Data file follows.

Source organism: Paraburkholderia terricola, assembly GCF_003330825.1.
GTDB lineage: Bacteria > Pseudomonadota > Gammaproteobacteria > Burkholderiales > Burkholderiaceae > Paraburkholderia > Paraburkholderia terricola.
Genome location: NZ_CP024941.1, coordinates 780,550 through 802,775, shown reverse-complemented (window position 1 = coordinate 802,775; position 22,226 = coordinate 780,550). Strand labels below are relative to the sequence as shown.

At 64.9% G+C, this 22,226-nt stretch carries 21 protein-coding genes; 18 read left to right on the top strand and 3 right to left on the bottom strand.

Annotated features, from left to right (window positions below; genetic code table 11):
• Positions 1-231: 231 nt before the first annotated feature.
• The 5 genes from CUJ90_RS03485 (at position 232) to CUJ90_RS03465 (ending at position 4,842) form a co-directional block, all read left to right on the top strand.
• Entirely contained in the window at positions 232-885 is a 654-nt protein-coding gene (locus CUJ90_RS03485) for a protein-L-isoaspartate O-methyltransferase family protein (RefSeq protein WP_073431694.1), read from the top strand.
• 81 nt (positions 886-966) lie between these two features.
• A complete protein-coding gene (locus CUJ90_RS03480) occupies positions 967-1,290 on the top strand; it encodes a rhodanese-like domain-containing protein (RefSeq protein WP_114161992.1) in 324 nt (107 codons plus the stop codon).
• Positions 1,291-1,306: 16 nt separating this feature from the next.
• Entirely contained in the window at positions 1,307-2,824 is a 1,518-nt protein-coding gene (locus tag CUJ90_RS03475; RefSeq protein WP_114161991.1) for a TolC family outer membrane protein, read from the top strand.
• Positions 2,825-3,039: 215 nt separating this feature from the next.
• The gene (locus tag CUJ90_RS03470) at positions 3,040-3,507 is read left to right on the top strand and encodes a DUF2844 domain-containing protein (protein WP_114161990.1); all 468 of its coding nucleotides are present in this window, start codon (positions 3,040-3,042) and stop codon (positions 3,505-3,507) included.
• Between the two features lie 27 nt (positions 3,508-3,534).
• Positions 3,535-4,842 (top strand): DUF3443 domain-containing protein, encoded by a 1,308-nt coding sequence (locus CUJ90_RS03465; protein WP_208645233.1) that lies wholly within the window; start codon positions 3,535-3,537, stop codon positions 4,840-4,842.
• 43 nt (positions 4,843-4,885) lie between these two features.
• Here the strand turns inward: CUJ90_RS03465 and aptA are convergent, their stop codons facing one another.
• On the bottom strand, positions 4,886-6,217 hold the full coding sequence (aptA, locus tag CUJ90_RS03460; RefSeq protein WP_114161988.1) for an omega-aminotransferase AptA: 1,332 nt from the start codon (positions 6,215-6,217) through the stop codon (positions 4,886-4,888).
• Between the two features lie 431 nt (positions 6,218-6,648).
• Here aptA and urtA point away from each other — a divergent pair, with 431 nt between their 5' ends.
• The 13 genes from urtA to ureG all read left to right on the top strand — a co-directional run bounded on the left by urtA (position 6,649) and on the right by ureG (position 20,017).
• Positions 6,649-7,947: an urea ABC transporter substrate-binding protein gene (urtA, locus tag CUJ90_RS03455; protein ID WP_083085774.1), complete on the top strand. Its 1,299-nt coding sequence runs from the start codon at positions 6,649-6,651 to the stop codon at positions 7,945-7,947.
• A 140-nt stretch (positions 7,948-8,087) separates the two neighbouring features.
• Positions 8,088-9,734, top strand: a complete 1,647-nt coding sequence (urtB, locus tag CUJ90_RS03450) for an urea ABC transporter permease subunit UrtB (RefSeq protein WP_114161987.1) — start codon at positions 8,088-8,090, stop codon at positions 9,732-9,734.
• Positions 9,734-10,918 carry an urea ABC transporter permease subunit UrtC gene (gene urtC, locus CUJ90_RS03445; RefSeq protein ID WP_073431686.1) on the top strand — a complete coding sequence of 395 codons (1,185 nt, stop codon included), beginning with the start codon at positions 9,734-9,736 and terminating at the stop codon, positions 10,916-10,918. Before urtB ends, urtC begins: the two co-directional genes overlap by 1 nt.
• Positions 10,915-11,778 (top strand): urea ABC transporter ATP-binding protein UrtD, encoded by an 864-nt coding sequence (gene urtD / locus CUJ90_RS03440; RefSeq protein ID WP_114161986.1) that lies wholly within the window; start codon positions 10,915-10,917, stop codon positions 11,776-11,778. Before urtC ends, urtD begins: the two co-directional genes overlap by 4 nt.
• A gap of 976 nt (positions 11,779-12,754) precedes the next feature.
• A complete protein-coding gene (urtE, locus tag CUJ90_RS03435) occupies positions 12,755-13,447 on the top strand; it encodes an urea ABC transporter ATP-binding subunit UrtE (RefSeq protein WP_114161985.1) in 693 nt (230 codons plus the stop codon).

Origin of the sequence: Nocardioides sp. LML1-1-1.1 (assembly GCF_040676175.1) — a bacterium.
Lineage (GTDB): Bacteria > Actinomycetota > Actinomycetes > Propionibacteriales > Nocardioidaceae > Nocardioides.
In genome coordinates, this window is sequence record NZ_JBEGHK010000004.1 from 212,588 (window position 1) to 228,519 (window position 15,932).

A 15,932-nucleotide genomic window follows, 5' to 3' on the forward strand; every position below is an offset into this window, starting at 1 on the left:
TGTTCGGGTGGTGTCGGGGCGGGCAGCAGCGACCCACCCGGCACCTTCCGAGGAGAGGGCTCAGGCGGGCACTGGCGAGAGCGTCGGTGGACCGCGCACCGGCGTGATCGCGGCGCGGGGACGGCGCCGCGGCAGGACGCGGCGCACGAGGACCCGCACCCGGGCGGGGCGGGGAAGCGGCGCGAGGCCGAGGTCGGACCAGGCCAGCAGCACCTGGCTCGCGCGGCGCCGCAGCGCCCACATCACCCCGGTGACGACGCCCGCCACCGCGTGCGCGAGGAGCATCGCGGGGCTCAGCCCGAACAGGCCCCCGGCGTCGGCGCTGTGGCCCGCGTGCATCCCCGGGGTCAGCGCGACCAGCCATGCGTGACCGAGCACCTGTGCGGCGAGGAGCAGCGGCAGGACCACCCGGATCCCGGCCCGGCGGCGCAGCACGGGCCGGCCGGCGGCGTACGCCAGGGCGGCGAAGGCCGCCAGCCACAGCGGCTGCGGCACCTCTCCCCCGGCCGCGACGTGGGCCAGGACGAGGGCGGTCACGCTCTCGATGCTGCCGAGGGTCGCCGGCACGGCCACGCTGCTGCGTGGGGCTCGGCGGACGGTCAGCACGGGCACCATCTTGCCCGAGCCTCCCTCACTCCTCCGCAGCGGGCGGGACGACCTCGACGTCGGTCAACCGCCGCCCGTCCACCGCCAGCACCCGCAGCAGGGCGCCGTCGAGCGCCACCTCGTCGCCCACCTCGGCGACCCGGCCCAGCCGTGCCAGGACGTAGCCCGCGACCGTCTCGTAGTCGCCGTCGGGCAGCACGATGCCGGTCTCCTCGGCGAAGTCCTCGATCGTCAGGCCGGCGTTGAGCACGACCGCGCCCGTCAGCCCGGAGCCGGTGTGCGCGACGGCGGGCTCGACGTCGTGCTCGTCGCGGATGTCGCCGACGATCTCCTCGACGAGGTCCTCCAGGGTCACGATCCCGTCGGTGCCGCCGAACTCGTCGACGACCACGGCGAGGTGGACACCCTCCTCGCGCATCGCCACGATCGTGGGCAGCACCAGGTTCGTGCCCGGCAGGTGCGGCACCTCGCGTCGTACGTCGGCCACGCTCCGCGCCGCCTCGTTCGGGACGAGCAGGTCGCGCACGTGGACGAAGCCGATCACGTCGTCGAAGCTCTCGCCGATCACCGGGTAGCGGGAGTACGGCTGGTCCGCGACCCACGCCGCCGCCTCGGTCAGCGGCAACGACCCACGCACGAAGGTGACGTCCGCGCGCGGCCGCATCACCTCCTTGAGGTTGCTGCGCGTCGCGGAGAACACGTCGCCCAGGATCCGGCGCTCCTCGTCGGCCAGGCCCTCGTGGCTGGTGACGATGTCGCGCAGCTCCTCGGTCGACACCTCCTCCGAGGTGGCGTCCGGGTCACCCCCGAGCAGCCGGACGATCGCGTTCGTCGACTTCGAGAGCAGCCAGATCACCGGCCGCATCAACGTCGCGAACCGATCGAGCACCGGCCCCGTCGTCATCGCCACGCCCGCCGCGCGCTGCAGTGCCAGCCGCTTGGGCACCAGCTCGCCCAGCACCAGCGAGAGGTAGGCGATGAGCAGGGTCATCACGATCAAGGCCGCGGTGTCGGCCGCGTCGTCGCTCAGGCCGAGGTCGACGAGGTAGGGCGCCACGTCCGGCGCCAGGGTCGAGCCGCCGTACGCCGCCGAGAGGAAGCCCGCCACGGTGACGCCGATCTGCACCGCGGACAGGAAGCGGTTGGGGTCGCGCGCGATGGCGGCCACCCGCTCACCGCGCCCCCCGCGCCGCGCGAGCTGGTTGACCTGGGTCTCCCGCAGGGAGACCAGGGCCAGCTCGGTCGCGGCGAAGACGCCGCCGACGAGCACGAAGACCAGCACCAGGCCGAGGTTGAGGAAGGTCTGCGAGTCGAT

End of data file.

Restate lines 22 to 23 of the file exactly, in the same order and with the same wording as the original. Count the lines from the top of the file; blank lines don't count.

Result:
• The 13 genes from urtA to ureG all read left to right on the top strand — a co-directional run bounded on the left by urtA (position 6,649) and on the right by ureG (position 20,017).
• Positions 6,649-7,947: an urea ABC transporter substrate-binding protein gene (urtA, locus tag CUJ90_RS03455; protein ID WP_083085774.1), complete on the top strand. Its 1,299-nt coding sequence runs from the start codon at positions 6,649-6,651 to the stop codon at positions 7,945-7,947.